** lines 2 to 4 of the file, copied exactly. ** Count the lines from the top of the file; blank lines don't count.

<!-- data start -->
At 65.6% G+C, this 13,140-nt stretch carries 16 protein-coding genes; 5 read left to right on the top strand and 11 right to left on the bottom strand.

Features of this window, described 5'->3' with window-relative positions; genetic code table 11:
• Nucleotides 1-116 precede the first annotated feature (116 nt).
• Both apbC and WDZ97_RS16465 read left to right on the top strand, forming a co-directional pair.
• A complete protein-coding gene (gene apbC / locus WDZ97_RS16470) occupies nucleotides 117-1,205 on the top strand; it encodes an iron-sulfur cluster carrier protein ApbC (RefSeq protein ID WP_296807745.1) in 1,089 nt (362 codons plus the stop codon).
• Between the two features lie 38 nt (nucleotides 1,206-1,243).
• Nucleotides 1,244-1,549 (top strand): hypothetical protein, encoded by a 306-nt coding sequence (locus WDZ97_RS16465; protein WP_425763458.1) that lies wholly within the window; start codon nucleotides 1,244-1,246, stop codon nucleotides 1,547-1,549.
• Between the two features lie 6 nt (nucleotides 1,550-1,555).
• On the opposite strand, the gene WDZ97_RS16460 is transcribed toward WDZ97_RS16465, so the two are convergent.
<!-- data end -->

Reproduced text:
Features of this window, described 5'->3' with window-relative positions; genetic code table 11:
• Nucleotides 1-116 precede the first annotated feature (116 nt).
• Both apbC and WDZ97_RS16465 read left to right on the top strand, forming a co-directional pair.